Tuesday, September 25


I am trying to visualize how many 400,000 is. That's how many Buddhist monks are in Burma. 100,000 of that brotherhood are out marching in protest. They are buttressed daily by tens of thousands of civilians who are linking hands to protect them. In 1988 over 3,000 people were killed during the last uprising against an oppressive regime.

Four days after a government price-hike in fuel (doubled for petrol & diesel, 5 times higher for compressed gas used to power buses), the current protest began on August 19th with 400 people marching on the main city of Rangoon. An already impoverished populace could no longer afford a bus ride home or rice and cooking oil. When some monks were injured in the military response that followed, the religion of 'peace with the universe' got off of its lotus flower and took hostages. They also refused religious services to the military and their families. As their orange-robed social disorder gains a determined momentum, a violent show-down with lurking riot police in armored vehicles is imminent.

I read that Burma's main export is heroine. Like a crack-whore mom, here is a country willing to sacrifice her own children for another fix; specifically close, personal affiliation with the mother of whores and paragon of human rights ~ China. She keeps an elected democratic woman president under house-arrest and rewards anyone who will turn-in a "rebel" neighbor. People disappear, babies starve, the nation suffers. It is hardly a new story. We've heard it before - the ageless lure and corruption of power. The real twist this time is the monks.

Not that religion hasn't inflamed politics - that's a very old story indeed - but Buddhist monks? They are a disciplined lot. "Asceticism" is synonymous with Buddha. So are images of serenely meditating bald men shunning the pollutions of society behind fortress-like monastery walls. Something about this picture doesn't fit, at least at first glance.

I can't think of anything more appropriate than legions of covenanted disciples, who, virtually by their appearance in such astonishing numbers can shout injustice louder than rocks thrown or guns drawn. Hopefully heart-sick Burma will avoid an Armageddon this week; but sacred is more often dismissed for profane, and morality for weakness.

Monday, September 17

Ode to O.J.

Oh no, O.J.! You're at it again! Hot in the spotlight, you and a friend.
Silly celeb, so full of fun! Can't wait to hear how you explain the gun.
There's no glove, no knife, no white bronco or gutted ex-wife;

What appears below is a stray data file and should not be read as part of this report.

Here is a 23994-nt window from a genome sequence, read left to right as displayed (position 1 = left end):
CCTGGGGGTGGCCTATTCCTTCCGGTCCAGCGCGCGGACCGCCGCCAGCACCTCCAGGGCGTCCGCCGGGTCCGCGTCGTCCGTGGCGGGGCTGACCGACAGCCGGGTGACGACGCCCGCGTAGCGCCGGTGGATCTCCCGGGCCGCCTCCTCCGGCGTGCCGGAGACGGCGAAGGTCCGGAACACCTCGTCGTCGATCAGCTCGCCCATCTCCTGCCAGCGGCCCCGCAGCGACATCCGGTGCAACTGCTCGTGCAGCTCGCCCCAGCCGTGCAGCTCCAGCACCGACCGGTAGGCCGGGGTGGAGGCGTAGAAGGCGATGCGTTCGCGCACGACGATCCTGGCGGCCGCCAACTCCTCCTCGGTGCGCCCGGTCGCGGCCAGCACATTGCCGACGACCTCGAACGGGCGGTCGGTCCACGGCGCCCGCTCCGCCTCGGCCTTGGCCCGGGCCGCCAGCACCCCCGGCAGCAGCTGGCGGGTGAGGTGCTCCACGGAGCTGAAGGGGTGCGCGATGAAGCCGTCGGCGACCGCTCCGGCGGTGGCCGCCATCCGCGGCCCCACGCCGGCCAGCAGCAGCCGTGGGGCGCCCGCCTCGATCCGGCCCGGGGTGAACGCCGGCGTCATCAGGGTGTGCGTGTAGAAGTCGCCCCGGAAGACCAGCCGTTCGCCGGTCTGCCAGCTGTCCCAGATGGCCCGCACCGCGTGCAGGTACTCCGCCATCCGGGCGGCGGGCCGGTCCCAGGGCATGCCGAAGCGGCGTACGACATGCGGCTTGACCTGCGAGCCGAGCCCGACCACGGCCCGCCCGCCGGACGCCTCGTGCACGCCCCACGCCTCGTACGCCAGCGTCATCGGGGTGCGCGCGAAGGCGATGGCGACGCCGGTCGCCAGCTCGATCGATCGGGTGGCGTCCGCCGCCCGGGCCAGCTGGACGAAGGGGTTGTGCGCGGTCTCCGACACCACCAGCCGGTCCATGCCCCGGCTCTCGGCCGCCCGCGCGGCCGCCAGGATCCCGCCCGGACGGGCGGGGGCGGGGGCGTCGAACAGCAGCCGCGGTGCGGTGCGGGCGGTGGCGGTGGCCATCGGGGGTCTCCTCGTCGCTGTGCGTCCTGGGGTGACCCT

looks like you'll have to take this on the chin.
You always were and ever will be a cartoonish "has-been".

Thursday, September 13

Sand Reflections

A large truck idled noisily in front of our house early this morning, severely rattling the windows. Ellie bolted to the side gate for obligatory "I'll kill you" barking. I peeked out the window. It was some kind of huge, fancy dump truck, the load covered neatly by a tarp.

Have you ever waited impatiently in traffic as a semi-truck was backing its enormity into an impossibly narrow alley or business driveway? Not me. While everyone else is fidgeting at their steering wheels, I am admiring the amazing skill with which the truck driver can tease all that bulk precisely where it needs to go without any casualties. If only I could say the same for myself driving in reverse... This said, you may conclude I love to watch big trucks and tractors of all sizes at work. But today it is what was in the truck that caused reflection.

The brief and clamorous appearance of the dump truck was unexplained until we left the house to take Rachel to school. Deposited almost in the middle of the street directly at the end of our driveway was a truly wonderful pile of sand and gravel! The topography of it looks kind of like Camelback Mountain in reverse. If I wasn't afraid of the neighbor's wrath and my family's utter mortification, I'd be out there in a flash with a hose, a bucket and some classic kitchen accessories.

Oh, to play in a huge sand pile again ~ and the size of this one so worthy of a day devoted to twig-roofed kingdoms surrounded by rivers ferrying important leaf and bark cargoes far and wide. I could see my plastic horse collection pawing a sandy pasture or cantering riderless toward the shade of the pomegranate tree of my childhood back yard. I could almost feel my hand cup around the dimpled surface of the English walnuts we gathered to either insert into the castle walls, or pile like a munitions stash next to grossly under-sized green army men. Wild asparagus stalks offered perfectly sturdy 'poplar' trees, and dead june bugs sat as faithful wall sentries.

It didn't really matter that we carelessly integrated a "giant" 1960's era G.I. Joe with dwarf-like WWII infantry and pedigreed Appaloosas or Tennessee Walkers together in a 15th century fiefdom of glorious, endless sand. It didn't matter that every cat in the neighborhood was equally glad our Uncle Kenny had dumped literally a ton of sand in our back yard so we could spend an entire childhood in it as fantasy contractors. It was his business, sand and gravel - his big red truck a visual staple to our memory as much as the lovely sand that cascaded thunderously out to our screaming and jumping approval. Everything looks a little bigger and better when you are only 5 or 6 years old.

It makes me kind of sad that whatever the neighbor is doing with his fresh sand and gravel delivery, likely has something to do with his hot tub remodeling and nothing at all to do with little kids getting the surprise of their life.

Friday, September 7


You know how you can suddenly be aware of a lot of simultaneous things in a flash? Today that happened to me as I was approaching the intersection of 12th Street and Camelback.

Suddenly my attention was drawn to an unsettling movement. I saw a man leave his car in the middle of the left-turn lane and run across busy mid-day traffic with a cell phone to his ear. I saw a delivery truck stopped partly blocking South-bound traffic, and then the blue SUV stopped in front of it. Neither vehicle had a driver. I saw other people across the street looking intently in the direction the running man had been going, and out of the corner of my eye I knew other people were pulling their cars over and getting out.